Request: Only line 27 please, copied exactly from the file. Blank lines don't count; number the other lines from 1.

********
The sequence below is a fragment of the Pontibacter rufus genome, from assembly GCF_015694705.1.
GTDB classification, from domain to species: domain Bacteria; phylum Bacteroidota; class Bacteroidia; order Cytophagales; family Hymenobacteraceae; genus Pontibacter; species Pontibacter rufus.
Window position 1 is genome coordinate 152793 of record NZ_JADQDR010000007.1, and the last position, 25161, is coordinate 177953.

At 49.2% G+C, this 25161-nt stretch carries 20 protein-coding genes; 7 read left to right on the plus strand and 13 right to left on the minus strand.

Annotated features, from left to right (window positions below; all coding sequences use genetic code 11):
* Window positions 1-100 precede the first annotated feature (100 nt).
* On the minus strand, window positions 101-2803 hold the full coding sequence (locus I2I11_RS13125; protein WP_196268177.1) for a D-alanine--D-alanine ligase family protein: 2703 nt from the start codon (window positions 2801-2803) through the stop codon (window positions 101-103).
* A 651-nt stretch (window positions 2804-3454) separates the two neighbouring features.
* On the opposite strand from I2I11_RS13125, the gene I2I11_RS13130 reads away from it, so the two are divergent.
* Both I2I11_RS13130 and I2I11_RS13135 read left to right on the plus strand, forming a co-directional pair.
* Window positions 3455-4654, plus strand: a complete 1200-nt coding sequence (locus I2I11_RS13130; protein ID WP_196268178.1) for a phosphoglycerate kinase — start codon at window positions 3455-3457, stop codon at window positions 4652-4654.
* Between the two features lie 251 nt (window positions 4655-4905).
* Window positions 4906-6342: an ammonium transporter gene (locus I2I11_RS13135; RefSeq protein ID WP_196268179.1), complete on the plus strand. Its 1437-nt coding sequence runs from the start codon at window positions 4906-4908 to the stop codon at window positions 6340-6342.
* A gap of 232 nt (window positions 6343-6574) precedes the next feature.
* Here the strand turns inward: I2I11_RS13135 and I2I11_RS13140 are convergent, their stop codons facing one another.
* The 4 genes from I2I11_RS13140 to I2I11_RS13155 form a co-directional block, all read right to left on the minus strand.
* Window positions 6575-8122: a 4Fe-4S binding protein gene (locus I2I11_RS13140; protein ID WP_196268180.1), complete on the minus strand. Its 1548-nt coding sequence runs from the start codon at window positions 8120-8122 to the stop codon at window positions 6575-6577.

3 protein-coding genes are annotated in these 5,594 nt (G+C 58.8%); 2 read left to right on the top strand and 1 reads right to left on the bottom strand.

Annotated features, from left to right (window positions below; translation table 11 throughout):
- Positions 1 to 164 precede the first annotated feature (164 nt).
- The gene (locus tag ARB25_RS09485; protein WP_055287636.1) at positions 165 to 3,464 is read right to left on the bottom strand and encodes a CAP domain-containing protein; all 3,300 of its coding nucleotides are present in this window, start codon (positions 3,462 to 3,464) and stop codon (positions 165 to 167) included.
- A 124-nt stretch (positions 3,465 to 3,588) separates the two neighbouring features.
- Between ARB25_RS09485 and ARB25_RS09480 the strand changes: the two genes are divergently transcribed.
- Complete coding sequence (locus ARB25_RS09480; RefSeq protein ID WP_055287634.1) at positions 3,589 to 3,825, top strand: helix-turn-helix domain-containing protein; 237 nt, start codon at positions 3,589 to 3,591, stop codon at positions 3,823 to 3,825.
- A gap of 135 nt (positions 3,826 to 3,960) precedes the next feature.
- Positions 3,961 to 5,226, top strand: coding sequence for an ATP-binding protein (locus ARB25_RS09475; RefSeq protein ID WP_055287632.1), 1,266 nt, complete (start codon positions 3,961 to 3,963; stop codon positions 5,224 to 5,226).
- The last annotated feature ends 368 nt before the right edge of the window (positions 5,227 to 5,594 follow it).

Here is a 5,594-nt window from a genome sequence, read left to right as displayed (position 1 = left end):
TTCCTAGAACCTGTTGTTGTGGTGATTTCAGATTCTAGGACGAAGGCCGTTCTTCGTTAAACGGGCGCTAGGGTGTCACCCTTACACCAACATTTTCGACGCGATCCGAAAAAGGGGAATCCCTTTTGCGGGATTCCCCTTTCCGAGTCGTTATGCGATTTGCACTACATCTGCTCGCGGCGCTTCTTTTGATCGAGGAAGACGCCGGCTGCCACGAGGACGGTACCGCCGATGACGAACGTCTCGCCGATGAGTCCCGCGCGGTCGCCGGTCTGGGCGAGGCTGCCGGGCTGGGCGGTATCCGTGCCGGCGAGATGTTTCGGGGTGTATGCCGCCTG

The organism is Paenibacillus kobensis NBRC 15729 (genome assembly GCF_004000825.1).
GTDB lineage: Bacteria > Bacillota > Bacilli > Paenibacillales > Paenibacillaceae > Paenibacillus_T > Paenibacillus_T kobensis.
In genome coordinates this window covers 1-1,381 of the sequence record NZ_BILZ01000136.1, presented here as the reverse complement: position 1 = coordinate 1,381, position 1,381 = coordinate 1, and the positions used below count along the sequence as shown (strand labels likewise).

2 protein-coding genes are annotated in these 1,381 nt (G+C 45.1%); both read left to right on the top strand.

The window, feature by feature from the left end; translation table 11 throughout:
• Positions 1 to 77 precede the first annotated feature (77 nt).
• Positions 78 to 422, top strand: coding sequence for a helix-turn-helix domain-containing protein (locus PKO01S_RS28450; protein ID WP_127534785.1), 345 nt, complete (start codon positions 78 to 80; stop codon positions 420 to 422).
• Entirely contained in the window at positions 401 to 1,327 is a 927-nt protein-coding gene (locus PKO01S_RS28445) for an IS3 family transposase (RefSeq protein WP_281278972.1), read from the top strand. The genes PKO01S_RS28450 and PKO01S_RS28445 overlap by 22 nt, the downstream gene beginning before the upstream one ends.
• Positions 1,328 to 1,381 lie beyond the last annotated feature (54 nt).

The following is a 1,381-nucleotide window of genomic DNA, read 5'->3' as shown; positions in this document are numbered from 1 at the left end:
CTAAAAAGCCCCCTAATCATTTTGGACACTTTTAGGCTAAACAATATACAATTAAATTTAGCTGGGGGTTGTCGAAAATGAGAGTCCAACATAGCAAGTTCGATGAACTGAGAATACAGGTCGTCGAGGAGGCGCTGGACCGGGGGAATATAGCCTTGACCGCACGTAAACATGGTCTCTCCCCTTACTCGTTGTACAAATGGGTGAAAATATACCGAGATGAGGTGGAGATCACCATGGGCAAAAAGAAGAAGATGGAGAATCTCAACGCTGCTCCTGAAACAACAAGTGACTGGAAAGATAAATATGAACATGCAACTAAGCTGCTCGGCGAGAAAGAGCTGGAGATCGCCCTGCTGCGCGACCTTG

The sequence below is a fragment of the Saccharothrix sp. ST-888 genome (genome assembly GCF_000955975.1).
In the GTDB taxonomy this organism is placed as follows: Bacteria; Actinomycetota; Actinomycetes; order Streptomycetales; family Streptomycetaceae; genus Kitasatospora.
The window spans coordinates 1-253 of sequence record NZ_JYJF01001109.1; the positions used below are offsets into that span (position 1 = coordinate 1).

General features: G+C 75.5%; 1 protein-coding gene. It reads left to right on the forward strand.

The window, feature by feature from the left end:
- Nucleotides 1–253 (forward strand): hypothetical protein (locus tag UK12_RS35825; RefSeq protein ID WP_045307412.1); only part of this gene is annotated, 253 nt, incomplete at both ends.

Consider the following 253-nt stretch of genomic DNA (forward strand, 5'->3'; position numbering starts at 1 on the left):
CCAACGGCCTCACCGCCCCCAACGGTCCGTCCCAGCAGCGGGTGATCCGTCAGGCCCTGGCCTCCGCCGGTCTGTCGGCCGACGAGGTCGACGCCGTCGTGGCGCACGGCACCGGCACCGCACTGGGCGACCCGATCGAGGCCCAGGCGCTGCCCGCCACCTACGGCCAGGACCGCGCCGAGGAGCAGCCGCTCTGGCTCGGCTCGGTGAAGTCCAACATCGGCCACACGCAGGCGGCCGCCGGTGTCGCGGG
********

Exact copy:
- The last annotated feature ends 368 nt before the right edge of the window (positions 5,227 to 5,594 follow it).